Fishing Provincetown, MA

A keeper bass taken off Race Point. Photo Tom Richardson

You don’t have to be an expert fisherman to see why Provincetown is such a great fishing spot. After all, many species of migratory game fish—including striped bass, bluefish, sharks and bluefin tuna—have to swim past the tip of Cape Cod as they make their way to and from their summer feeding grounds in the Gulf of Maine.

Hardy souls can enjoy early-season (April and May) action with haddock. These tasty bottom fish can be caught relatively close to shore in many spots off P-town, with the southern part of Stellwagen Bank serving as the leading hot spot in spring. Simply sending a jig-and-teaser combo to the bottom in 70 to 120 feet of water can produce good results. As a rule, the majority of haddock moving steadily eastward to deeper water as summer approaches. A good depthsounder and GPS will help you find concentrations of fish and sand eels on the bank edges.

Striped bass have long been the main draw along this part of the Cape, and P-town offers world-class action with trophy fish from June to October. Best of all, good fishing is just a short run from the harbor. Traditional grounds include the turbulent waters off Race Point and the steeply sloping bottom from Wood End to Race Point, as well as Peaked Hill Bar. Expect the first push of big fish to arrive by June, setting up in the rips or hitting on big schools of bait. Trophy fish can be taken on topwaters, soft-plastic baits, and flies at this time, even during the bright, mid-day hours. However, early-risers still stand to enjoy the best fishing.

If the fish are holding deep, trolling parachute jigs, bucktails, swimming plugs, and umbrella rigs on wire line often turns the trick. A popular method is to slow-troll (one to two knots) a 3 1⁄2- to five-ounce black, green or purple bucktail (adorned with a long strip of pork rind) in 25 to 35 feet of water on 250 to 300 feet of wire. The key is to let out enough line and set the trolling speed so the jig swims just above the sandy bottom, where the fish are holding. Another way to reach these big fish is to drift and vertical jig with braided line and a heavy butterfly, bucktail or diamond jig.

Perennial striper holes in the P-town area include the area off the bathhouse west of Herring Cove Beach, and inside the lobster trap lines. As in most places, a moving tide produces best. Come fall, migrating stripers can be encountered in open water and along the beaches as they chase the bait south. If you encounter large flocks of gulls or gannets, you’ll most certainly find action.

Bluefish are another favorite sport fish, and big ones can be taken throughout the day on topwaters and swimming plugs in the same spots as the stripers. A 7-foot popping rod loaded with 12- to 15-pound test and a heavy pencil popper or metal lure is usually all you need to catch these fish if you find them feeding on top. Trolling a deep-diving plug at 3 to 4 knots along contour lines, steep drop-offs or around schools of bait marked on the sounder is another good way to catch fish that are holding deep.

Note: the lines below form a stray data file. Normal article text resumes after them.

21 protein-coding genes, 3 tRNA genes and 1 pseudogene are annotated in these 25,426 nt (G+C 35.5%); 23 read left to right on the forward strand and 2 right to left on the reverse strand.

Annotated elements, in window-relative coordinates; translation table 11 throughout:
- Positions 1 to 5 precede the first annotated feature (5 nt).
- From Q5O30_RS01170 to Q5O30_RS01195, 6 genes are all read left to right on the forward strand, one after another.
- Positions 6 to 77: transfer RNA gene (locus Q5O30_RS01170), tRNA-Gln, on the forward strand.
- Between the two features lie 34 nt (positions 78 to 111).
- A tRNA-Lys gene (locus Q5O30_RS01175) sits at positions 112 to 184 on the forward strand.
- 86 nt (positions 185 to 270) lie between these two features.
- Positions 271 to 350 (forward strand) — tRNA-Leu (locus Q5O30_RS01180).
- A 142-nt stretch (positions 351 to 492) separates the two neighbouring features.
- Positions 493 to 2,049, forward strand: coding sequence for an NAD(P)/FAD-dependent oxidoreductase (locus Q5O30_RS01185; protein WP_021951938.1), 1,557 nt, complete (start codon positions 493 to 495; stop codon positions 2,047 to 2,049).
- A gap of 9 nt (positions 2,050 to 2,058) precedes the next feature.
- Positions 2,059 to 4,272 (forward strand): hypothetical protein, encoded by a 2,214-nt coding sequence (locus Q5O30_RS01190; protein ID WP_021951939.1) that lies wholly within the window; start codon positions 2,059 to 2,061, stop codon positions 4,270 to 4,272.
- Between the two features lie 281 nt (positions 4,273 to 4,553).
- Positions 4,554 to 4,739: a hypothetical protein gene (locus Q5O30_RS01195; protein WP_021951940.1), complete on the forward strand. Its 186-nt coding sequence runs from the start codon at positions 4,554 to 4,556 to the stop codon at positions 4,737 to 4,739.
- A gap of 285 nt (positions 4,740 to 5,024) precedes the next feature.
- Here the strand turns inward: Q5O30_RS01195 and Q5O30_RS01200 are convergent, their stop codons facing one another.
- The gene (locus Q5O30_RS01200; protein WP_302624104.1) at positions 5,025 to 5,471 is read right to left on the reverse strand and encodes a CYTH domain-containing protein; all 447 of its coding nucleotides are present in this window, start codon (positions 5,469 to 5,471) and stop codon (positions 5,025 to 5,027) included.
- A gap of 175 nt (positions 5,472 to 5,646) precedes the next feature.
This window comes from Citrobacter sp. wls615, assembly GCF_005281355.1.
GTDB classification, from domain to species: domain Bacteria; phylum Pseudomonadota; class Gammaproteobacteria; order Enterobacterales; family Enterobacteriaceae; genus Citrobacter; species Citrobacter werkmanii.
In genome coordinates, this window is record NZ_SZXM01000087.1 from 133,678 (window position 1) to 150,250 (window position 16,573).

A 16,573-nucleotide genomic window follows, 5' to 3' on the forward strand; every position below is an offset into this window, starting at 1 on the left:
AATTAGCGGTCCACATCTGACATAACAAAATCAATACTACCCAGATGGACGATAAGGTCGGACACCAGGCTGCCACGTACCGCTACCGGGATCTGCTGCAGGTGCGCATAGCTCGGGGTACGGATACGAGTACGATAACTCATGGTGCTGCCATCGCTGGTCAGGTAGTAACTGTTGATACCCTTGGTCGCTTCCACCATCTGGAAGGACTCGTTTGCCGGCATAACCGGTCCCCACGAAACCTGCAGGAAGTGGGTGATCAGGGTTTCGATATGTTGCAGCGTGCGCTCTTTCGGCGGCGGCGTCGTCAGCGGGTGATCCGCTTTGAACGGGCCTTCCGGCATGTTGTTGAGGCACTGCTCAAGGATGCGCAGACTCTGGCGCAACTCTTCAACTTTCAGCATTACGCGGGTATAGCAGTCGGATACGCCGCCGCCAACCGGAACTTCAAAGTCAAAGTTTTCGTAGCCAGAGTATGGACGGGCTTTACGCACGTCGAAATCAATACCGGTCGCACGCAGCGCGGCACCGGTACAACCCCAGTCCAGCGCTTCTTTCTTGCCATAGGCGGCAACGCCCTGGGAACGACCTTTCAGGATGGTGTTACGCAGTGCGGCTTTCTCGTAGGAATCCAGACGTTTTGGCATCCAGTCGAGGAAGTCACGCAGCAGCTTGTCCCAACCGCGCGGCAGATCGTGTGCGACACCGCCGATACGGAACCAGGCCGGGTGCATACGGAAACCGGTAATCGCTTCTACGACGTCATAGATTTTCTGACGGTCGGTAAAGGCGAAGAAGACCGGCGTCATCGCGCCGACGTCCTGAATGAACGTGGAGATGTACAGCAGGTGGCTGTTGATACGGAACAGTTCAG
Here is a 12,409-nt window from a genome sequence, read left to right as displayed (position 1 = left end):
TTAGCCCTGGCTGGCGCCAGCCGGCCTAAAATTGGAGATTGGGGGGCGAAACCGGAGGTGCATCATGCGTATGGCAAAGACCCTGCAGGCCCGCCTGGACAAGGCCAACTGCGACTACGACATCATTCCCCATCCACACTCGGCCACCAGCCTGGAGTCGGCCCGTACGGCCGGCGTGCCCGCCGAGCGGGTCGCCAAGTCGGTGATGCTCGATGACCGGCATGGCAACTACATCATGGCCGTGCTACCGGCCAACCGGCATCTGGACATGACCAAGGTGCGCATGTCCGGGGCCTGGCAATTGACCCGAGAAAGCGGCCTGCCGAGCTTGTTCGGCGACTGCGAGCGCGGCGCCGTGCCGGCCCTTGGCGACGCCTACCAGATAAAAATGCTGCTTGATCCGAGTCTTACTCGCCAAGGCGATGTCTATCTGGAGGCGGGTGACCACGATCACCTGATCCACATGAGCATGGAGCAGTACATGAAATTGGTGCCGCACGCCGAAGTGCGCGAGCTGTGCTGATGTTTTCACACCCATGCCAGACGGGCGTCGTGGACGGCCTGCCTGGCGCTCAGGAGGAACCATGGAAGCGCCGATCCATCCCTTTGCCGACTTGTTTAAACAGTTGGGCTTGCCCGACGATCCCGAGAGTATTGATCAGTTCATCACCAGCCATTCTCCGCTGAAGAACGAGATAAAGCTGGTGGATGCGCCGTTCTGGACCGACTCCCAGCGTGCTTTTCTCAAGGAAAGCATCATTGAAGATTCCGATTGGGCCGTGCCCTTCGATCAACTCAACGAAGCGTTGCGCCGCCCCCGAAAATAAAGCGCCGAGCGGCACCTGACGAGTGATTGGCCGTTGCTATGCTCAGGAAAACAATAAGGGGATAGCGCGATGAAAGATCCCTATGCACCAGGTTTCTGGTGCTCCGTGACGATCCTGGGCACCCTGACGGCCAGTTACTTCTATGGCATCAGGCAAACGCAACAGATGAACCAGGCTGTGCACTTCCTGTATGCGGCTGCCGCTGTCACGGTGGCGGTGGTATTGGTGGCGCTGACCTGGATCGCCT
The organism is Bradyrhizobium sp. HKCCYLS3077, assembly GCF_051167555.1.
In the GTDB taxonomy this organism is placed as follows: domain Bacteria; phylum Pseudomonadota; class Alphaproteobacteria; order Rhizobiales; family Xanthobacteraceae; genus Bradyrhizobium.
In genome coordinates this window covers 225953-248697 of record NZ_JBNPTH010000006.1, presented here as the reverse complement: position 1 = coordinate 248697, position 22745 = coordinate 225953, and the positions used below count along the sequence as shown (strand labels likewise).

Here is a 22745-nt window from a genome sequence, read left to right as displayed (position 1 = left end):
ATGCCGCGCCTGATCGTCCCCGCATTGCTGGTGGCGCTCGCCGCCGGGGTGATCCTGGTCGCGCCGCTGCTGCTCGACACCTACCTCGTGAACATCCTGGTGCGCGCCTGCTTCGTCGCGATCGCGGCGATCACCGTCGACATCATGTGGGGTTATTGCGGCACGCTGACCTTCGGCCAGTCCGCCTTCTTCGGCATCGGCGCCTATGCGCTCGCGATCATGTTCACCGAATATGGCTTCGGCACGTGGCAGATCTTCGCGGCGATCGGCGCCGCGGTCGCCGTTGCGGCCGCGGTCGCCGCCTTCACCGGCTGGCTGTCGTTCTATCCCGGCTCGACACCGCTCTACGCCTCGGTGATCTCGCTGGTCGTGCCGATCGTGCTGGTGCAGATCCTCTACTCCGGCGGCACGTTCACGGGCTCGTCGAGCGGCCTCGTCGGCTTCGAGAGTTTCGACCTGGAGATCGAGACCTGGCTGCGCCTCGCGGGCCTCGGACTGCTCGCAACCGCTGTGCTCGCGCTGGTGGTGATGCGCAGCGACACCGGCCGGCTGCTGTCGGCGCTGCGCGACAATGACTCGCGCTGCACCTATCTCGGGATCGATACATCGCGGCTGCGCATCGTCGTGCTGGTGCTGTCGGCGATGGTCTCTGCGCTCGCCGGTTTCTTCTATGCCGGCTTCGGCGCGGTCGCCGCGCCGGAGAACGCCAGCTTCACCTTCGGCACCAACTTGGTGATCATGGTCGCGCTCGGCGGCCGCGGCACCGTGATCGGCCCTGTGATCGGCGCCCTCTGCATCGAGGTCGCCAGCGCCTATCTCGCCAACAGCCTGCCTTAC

Bluefin tuna from school fish to giants are also available off the Cape starting in June and running deep into the fall, but the fishery can be hit or miss, and you never know which size class of fish you’ll encounter. Live-baiting with menhaden, bluefish and mackerel on heavy conventional gear often works well, as does deep-jigging with butterfly jigs, giant RonZ soft-plastics and Slug-Go’s. Tried-and-true methods such as trolling squid bars and Green Machines will also take fish. If the fish are school- and medium-size, they can be taken on spin gear. Stellwagen Bank is a go-to spot for tuna, but you can also find them throughout Cape Cod Bay and along the “backside” of the Cape.

If you’re looking for some laid-back fishing closer to shore, fluke can be taken inside the protected confines of Provincetown Harbor and along the channel edges out to Long Point. Doormats are relatively scarce these days, but there are plenty of fish in the two- to four-pound class. A good approach is to drift sand eels and one- to two-ounce bucktails on high-low rigs along drop-offs in 10 to  30 feet of water. Keep your line as vertical as possible and make sure your rig taps bottom at all times. Also, remember that a strong to moderate current usually offers the best action. Fluke fishing is solid through the summer, with the end of September sometimes producing the best action of the year before the fish head offshore.

Bait & Tackle

Charters

License Requirements

A Recreational Saltwater Fishing Permit is required to fish the marine waters of Massachusetts out to three miles from shore. Cost is $10 for both residents and non-residents.

Exemptions:

No permit is required for the following individuals:

  • Persons under 16 years of age.
  • Persons fishing on a charter or party boat.
  • Persons who possess a saltwater fishing license from Connecticut, Rhode Island or New Hampshire.
  • Persons who, regardless of age, otherwise meet the definition of a disabled person.
  • The permit fee is waived for anglers 60 and older; however, these individuals must still register with the state. A small fee will be charged by the vendor to process the permit if purchased online.

 

Purchase a permit online.